Ramadhan is the ninth month of the Islamic calendar, and in Muslim tradition is a time of heightened commitment to piety and purification. Fasting is among the special observances that Muslims undertake, in which they refrain from eating and drinking from dawn to dusk.
For many people, the key question regarding fasting is whether it is good or bad for your health. The answer to this requires a quick overview of what happens inside the body during fasting: the physiology of fasting.
The changes that occur in the body in response to fasting depend on the length of the continuous fast. Technically the body enters into a fasting state eight hours or so after the last meal, when the gut ﬁnishes absorption of nutrients from the food. In the normal state, body glucose, which is stored in the liver and muscles, is the body’s main source of energy. During a fast, this store of glucose is used up ﬁrst to provide energy. Later in the fast, once the stores of glucose run out, fat becomes the next store source of energy for the body. Small quantities of glucose are also ‘manufactured’ through other mechanisms in the liver.
Only with a prolonged fast of many days to weeks does the body eventually turn to protein for energy. This is the technical description of what is commonly known as ‘starvation’, and it is clearly unhealthy. It involves protein being released from the breakdown of muscle, which is why people who starve look emaciated and become very weak.
As the Ramadan fast only extends from dawn till dusk, there is ample opportunity to replenish energy stores at pre-dawn and dusk meals. This provides a progressive, gentle transition from using glucose to fat as the main source of energy, and prevents the breakdown of muscle for protein. The use of fat for energy aids weight loss, preserving the muscles, and in the long run reduces your cholesterol levels. In addition, weight loss results in better control of diabetes and reduces blood pressure. A detoxiﬁcation process also seems to occur, as any toxins stored in the body’s fat are dissolved and removed from the body. After a few days of the fast, higher levels of certain hormones appear in the blood (endorphins), resulting in a better level of alertness and an overall feeling of general mental well-being.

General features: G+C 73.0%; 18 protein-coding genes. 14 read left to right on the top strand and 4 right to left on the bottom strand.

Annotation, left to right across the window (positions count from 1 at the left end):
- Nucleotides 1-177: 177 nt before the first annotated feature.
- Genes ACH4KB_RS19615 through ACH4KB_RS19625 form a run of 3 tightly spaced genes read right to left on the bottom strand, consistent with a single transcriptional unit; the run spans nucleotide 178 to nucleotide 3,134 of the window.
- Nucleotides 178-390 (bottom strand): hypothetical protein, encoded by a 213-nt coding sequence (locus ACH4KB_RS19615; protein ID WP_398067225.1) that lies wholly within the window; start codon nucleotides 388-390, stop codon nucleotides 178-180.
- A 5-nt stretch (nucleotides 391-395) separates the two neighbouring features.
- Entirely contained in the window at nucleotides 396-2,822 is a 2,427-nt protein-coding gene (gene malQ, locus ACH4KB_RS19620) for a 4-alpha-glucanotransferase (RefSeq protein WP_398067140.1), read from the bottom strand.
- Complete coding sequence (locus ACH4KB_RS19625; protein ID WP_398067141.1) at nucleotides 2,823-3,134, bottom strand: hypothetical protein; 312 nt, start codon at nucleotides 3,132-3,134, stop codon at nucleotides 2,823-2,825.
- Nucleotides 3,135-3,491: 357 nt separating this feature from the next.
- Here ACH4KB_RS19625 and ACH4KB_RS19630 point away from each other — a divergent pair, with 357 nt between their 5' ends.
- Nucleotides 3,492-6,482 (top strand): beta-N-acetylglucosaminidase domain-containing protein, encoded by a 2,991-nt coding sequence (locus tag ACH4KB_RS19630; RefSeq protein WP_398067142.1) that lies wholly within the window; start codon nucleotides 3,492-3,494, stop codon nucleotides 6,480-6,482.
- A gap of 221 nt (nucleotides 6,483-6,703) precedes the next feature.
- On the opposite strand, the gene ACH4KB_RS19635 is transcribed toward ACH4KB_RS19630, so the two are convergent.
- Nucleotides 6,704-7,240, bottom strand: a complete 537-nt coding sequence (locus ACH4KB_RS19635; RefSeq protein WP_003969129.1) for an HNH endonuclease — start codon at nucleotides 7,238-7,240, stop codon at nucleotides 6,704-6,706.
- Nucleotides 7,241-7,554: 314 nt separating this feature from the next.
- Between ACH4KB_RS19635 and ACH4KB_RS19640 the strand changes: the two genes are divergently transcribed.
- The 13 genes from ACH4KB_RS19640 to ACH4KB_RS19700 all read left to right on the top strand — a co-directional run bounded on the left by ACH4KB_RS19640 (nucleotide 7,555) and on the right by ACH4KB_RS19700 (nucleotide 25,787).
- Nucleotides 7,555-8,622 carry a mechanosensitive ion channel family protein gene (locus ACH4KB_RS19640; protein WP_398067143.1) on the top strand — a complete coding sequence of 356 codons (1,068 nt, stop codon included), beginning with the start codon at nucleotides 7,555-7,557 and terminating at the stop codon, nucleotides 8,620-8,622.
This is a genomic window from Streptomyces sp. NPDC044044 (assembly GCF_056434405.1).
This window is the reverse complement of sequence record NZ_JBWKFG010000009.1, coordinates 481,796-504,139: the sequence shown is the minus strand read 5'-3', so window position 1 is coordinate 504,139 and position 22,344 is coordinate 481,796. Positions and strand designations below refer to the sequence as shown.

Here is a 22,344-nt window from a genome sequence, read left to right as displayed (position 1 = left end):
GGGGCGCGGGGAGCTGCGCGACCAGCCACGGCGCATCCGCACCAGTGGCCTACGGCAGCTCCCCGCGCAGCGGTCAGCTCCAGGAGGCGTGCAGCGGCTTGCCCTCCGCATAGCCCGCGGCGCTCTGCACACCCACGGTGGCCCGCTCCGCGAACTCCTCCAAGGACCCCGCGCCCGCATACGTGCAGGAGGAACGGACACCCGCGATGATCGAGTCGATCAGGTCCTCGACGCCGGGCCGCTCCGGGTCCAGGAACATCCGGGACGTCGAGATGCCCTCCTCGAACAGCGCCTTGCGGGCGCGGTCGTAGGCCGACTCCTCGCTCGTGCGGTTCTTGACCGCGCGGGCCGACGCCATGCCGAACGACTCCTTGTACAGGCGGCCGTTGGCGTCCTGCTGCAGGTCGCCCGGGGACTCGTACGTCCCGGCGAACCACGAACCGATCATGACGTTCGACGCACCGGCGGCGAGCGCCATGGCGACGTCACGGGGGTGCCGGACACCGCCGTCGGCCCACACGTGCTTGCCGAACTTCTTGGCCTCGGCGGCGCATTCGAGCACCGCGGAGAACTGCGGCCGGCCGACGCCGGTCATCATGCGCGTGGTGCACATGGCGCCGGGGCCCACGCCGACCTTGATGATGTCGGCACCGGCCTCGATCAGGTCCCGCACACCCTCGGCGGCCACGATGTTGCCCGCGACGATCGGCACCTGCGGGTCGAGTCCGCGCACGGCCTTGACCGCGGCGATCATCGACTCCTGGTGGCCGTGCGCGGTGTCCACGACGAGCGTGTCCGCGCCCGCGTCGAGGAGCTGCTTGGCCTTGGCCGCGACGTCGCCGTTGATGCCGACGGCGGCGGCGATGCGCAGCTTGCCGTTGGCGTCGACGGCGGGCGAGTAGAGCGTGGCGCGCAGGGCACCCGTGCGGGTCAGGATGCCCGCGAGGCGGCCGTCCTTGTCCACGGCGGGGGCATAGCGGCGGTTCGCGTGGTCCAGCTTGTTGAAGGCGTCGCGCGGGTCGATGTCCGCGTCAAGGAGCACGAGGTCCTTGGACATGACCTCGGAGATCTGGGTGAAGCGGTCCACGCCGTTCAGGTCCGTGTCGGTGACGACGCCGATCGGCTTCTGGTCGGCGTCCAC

Balanced food and ﬂuid intake is important between fasts. The kidney is very efﬁcient at maintaining the body’s water and salts, such as sodium and potassium. However, these can be lost through sweating. To prevent muscle breakdown, meals must contain adequate levels of ‘energy food’, such as carbohydrates and some fat. Hence, a balanced diet with adequate quantities of nutrients, salts and water is vital.
The fasts of Ramadhan can improve a person’s health, but if the correct diet is not followed can possibly worsen it! The deciding factor is not the fast itself, but rather what is consumed in the non-fasting hours. To fully beneﬁt from fasting, a person should spare a great deal of thought to the type and quantity of food they will indulge in through the blessed month.Overeating can not only harm the body but it is thought also to interfere with a person’s spiritual growth during the month. A diet that has less than a normal amount of food but is sufﬁciently balanced will keep a person healthy and active during the month of Ramadhan. The diet should be simple and not differ too much from one’s normal everyday diet.
As a bottom line, perhaps this Ramadhan will bring more successful story for those who are set their objective to have healthier lifestyle and quality food intake towards Syawal.